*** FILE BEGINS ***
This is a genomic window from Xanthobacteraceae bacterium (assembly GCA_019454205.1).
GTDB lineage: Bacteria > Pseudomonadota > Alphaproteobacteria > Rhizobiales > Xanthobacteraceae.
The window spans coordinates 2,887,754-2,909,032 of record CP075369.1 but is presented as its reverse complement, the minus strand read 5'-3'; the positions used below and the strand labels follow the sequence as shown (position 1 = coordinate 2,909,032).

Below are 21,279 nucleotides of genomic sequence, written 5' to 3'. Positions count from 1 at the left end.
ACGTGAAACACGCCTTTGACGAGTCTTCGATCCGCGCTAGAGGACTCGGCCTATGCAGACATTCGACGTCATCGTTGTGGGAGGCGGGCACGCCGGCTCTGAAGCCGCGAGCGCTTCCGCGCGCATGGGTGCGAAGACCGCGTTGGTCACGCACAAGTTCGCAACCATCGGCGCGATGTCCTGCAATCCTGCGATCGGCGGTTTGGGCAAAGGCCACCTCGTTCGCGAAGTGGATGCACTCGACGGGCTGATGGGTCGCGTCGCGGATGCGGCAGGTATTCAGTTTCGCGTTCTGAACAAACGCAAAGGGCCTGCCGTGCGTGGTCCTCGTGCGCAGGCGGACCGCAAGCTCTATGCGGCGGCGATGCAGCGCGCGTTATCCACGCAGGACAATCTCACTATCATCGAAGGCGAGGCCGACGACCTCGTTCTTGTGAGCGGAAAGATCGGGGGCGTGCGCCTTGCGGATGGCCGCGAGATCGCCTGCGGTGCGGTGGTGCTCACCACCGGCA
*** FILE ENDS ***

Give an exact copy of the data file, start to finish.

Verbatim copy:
This is a genomic window from Xanthobacteraceae bacterium (assembly GCA_019454205.1).
GTDB lineage: Bacteria > Pseudomonadota > Alphaproteobacteria > Rhizobiales > Xanthobacteraceae.
The window spans coordinates 2,887,754-2,909,032 of record CP075369.1 but is presented as its reverse complement, the minus strand read 5'-3'; the positions used below and the strand labels follow the sequence as shown (position 1 = coordinate 2,909,032).

Below are 21,279 nucleotides of genomic sequence, written 5' to 3'. Positions count from 1 at the left end.
ACGTGAAACACGCCTTTGACGAGTCTTCGATCCGCGCTAGAGGACTCGGCCTATGCAGACATTCGACGTCATCGTTGTGGGAGGCGGGCACGCCGGCTCTGAAGCCGCGAGCGCTTCCGCGCGCATGGGTGCGAAGACCGCGTTGGTCACGCACAAGTTCGCAACCATCGGCGCGATGTCCTGCAATCCTGCGATCGGCGGTTTGGGCAAAGGCCACCTCGTTCGCGAAGTGGATGCACTCGACGGGCTGATGGGTCGCGTCGCGGATGCGGCAGGTATTCAGTTTCGCGTTCTGAACAAACGCAAAGGGCCTGCCGTGCGTGGTCCTCGTGCGCAGGCGGACCGCAAGCTCTATGCGGCGGCGATGCAGCGCGCGTTATCCACGCAGGACAATCTCACTATCATCGAAGGCGAGGCCGACGACCTCGTTCTTGTGAGCGGAAAGATCGGGGGCGTGCGCCTTGCGGATGGCCGCGAGATCGCCTGCGGTGCGGTGGTGCTCACCACCGGCA